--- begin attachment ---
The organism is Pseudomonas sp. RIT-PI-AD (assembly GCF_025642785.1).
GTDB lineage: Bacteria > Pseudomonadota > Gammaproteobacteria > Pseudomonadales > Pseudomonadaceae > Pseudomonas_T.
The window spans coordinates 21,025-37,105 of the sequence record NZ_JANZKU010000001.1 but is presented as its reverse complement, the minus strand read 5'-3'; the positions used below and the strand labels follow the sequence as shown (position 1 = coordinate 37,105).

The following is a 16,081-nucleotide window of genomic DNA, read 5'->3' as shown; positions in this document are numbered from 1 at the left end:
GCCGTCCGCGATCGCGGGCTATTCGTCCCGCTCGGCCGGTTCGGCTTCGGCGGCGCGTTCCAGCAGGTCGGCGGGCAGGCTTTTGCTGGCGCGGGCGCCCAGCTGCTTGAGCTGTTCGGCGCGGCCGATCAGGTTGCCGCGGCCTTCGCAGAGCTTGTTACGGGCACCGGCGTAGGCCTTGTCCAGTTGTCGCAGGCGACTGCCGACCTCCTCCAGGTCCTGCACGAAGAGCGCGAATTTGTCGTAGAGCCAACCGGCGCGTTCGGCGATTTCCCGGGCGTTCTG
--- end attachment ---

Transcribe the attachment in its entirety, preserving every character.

The organism is Pseudomonas sp. RIT-PI-AD (assembly GCF_025642785.1).
GTDB lineage: Bacteria > Pseudomonadota > Gammaproteobacteria > Pseudomonadales > Pseudomonadaceae > Pseudomonas_T.
The window spans coordinates 21,025-37,105 of the sequence record NZ_JANZKU010000001.1 but is presented as its reverse complement, the minus strand read 5'-3'; the positions used below and the strand labels follow the sequence as shown (position 1 = coordinate 37,105).

The following is a 16,081-nucleotide window of genomic DNA, read 5'->3' as shown; positions in this document are numbered from 1 at the left end:
GCCGTCCGCGATCGCGGGCTATTCGTCCCGCTCGGCCGGTTCGGCTTCGGCGGCGCGTTCCAGCAGGTCGGCGGGCAGGCTTTTGCTGGCGCGGGCGCCCAGCTGCTTGAGCTGTTCGGCGCGGCCGATCAGGTTGCCGCGGCCTTCGCAGAGCTTGTTACGGGCACCGGCGTAGGCCTTGTCCAGTTGTCGCAGGCGACTGCCGACCTCCTCCAGGTCCTGCACGAAGAGCGCGAATTTGTCGTAGAGCCAACCGGCGCGTTCGGCGATTTCCCGGGCGTTCTG